Cozens, John Robert (DNB00)
|←Cozens, Alexander||Dictionary of National Biography, 1885-1900, Volume 12
Cozens, John Robert
COZENS, JOHN ROBERT (1752–1799), landscape-painter in water-colour, was the son of Alexander Cozens [q. v.] He was also probably his father's pupil, and he began to draw early, as Leslie mentions ‘a very small pen-drawing of three figures on which is written “Done by J. Cozens, 1761, when nine years old.”’ Little is known about his life. He began to exhibit in 1767 at the Incorporated Society of British Artists, in Spring Gardens, and went to Switzerland in 1776 with Mr. R. P. Knight, where he made a number (fifty-four) of water-colour drawings, afterwards in the Townley collection, and now in the possession of the Hon. R. Allanson-Winn. In this year he sent from Italy his solitary contribution to the exhibitions of the Royal Academy, called ‘A Landscape, with Hannibal, in his March over the Alps, showing his army the fertile plains of Italy,’ a picture said to have been in oil colours, and so fine that Turner spoke of it as a work from which he learned more than anything he had seen before. After this he was in Italy with Mr. William Beckford [q. v.], where he executed for that gentleman a large number of water-colour drawings. He returned to England in 1783 and became deranged in 1794. Attended by Dr. Munro, and supported by Sir George Beaumont, he remained insane till his death in 1799. (There is some doubt about this date. Constable said 1796, other authorities 1799, but a correspondent of ‘Notes and Queries,’ 3rd series, xi. 294, had reason for believing he was alive after 1799.)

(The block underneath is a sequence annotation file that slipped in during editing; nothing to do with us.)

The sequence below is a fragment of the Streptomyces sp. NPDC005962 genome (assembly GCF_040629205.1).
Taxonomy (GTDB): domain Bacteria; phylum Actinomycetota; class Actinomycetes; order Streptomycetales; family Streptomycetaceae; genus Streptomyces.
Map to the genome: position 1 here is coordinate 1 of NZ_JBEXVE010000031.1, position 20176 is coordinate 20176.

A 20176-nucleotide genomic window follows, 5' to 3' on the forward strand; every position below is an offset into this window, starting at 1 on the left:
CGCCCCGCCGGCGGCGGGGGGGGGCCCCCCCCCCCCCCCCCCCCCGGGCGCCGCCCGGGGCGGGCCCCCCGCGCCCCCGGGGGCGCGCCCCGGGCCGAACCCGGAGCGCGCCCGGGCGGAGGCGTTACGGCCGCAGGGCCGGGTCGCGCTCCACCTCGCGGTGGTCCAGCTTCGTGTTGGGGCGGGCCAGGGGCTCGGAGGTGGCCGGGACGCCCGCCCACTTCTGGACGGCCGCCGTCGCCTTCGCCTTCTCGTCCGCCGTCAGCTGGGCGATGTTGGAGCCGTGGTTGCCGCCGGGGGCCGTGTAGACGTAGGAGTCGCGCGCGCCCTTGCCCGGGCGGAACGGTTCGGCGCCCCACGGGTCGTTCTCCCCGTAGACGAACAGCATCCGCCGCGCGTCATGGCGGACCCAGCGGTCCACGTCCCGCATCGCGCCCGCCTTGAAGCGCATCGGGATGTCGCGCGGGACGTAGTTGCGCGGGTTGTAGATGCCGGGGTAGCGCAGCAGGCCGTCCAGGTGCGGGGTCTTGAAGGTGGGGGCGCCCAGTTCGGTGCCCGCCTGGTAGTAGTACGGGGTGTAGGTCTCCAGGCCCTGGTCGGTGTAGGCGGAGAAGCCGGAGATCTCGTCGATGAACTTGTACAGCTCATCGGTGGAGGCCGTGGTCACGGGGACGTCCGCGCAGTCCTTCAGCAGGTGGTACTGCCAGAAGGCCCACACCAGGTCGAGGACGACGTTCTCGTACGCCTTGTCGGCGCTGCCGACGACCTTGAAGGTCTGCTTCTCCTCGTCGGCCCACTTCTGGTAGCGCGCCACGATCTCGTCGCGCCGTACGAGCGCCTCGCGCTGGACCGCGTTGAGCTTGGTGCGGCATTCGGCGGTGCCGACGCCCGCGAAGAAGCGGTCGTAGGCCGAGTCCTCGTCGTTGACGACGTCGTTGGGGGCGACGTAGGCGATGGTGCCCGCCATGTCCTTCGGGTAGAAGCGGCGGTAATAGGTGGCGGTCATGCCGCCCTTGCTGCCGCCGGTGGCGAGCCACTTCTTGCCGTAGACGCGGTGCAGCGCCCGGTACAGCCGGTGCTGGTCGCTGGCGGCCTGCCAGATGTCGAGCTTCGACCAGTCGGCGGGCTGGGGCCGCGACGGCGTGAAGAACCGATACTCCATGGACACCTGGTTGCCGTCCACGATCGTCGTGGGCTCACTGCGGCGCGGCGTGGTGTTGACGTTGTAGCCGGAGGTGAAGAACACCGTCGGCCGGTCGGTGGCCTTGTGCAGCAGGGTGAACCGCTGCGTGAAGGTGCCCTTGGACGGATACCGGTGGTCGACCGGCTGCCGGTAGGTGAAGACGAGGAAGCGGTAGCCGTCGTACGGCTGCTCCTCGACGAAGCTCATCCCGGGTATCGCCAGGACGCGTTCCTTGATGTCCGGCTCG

The drawings he made for Mr. Beckford were sold at Christie's. Ninety-two of them were sold in 1805, and four a few years before, and realised over 500l. They included views in the Tyrol, at Padua, Pæstum, Verona, Venice, Rome, Naples, and their neighbourhoods, showing that his travels in Italy were extensive. His drawings in the South Kensington Museum show that he visited Sicily and Elba. Leslie says he saw some noble drawings by him from Windsor Park, and he probably made many others in England, but it is on his Italian drawings that his fame rests. He was the first water-colour painter who sketched in Italy and the Alps, and he attained a skill in the rendering of atmosphere which had never been attained by any previous painter in water-colour. His drawings are little more than tinted monochromes, but they are delightful in tone, and his colour, though slight, is harmonious and suggestive. No one before had approached so near to nature with such slender materials, and in drawing and composition he was a master. It was, however, the tender, poetical sentiment which he managed to infuse into his drawings, his union of fidelity and fine style, his ‘solemnity and sweetness,’ his expression of the ‘silent eloquence of nature,’ his sympathy with his subject, whether mountain or plain, modern city or ruined temple, waterfall or leafy glade, his bold but gentle ‘effects’ of light and atmosphere, which mark him as one of the most original and imaginative of landscape-painters, and the greatest of all the precursors of Turner and Girtin in the English school of water-colour. These two artists studied his drawings at Dr. Munro's and Mr. Henderson's in the Adelphi, and a great number of Turner's copies of them are in existence, which testify to the large share they had in the education of his genius.
‘Cozens,’ said Constable, ‘is all poetry,’ and he went so far as to pronounce him ‘the greatest genius that ever touched landscape.’ Leslie says: ‘So modest and unobtrusive are the beauties of his drawings, that you might pass them without notice, for the painter himself never says “Look at this or that,” he trusts implicitly to your own taste and feeling; and his works are full of half-concealed beauties, such as nature herself shows but coyly, and these are often the most fleeting appearances of light.’
Mr. Henderson's son left a fine collection of drawings by Cozens to the British Museum; there are also several at South Kensington. Cozens executed two slight etchings.
[Leslie's Handbook; Redgrave's Century of Painting; Redgrave's Dict.; Graves's Dict.; Seguier's Dict.; Edwards's Anecdotes; Palgrave's Handbook to International Exhibition of 1862.]